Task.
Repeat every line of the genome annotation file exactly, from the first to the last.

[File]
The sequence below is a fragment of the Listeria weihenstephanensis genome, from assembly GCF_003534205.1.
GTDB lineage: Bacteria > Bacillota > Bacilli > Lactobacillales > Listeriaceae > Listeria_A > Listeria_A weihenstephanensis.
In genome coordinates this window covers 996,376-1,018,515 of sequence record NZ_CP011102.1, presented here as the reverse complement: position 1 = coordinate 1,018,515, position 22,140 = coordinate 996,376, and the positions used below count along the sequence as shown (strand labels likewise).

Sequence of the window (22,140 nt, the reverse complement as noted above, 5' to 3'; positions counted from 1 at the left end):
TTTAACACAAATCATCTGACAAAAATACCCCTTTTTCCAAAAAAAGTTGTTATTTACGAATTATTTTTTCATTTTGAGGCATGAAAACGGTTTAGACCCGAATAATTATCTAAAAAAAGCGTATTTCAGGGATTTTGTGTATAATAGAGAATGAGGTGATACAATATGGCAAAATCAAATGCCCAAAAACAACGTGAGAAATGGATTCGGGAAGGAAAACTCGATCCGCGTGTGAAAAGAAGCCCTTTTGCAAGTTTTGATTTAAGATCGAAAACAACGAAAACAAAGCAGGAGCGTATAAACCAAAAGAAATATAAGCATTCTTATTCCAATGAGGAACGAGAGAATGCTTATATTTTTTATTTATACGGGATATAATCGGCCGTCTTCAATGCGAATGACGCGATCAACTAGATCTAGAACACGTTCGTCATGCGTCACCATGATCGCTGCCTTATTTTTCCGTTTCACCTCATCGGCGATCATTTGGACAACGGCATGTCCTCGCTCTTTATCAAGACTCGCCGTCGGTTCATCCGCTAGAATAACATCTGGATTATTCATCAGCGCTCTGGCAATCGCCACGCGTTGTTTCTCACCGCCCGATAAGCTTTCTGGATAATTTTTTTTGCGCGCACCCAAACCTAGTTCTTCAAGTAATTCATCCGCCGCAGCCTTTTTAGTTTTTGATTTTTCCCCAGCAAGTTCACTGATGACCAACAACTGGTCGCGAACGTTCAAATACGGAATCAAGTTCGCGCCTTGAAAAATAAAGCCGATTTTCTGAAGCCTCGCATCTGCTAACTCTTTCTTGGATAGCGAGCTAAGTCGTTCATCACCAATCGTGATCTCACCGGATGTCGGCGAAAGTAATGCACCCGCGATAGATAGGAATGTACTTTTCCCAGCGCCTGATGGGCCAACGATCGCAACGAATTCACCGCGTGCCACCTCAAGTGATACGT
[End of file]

The sequence below is a fragment of the Listeria weihenstephanensis genome, from assembly GCF_003534205.1.
GTDB lineage: Bacteria > Bacillota > Bacilli > Lactobacillales > Listeriaceae > Listeria_A > Listeria_A weihenstephanensis.
In genome coordinates this window covers 996,376-1,018,515 of sequence record NZ_CP011102.1, presented here as the reverse complement: position 1 = coordinate 1,018,515, position 22,140 = coordinate 996,376, and the positions used below count along the sequence as shown (strand labels likewise).

Sequence of the window (22,140 nt, the reverse complement as noted above, 5' to 3'; positions counted from 1 at the left end):
TTTAACACAAATCATCTGACAAAAATACCCCTTTTTCCAAAAAAAGTTGTTATTTACGAATTATTTTTTCATTTTGAGGCATGAAAACGGTTTAGACCCGAATAATTATCTAAAAAAAGCGTATTTCAGGGATTTTGTGTATAATAGAGAATGAGGTGATACAATATGGCAAAATCAAATGCCCAAAAACAACGTGAGAAATGGATTCGGGAAGGAAAACTCGATCCGCGTGTGAAAAGAAGCCCTTTTGCAAGTTTTGATTTAAGATCGAAAACAACGAAAACAAAGCAGGAGCGTATAAACCAAAAGAAATATAAGCATTCTTATTCCAATGAGGAACGAGAGAATGCTTATATTTTTTATTTATACGGGATATAATCGGCCGTCTTCAATGCGAATGACGCGATCAACTAGATCTAGAACACGTTCGTCATGCGTCACCATGATCGCTGCCTTATTTTTCCGTTTCACCTCATCGGCGATCATTTGGACAACGGCATGTCCTCGCTCTTTATCAAGACTCGCCGTCGGTTCATCCGCTAGAATAACATCTGGATTATTCATCAGCGCTCTGGCAATCGCCACGCGTTGTTTCTCACCGCCCGATAAGCTTTCTGGATAATTTTTTTTGCGCGCACCCAAACCTAGTTCTTCAAGTAATTCATCCGCCGCAGCCTTTTTAGTTTTTGATTTTTCCCCAGCAAGTTCACTGATGACCAACAACTGGTCGCGAACGTTCAAATACGGAATCAAGTTCGCGCCTTGAAAAATAAAGCCGATTTTCTGAAGCCTCGCATCTGCTAACTCTTTCTTGGATAGCGAGCTAAGTCGTTCATCACCAATCGTGATCTCACCGGATGTCGGCGAAAGTAATGCACCCGCGATAGATAGGAATGTACTTTTCCCAGCGCCTGATGGGCCAACGATCGCAACGAATTCACCGCGTGCCACCTCAAGTGATACGT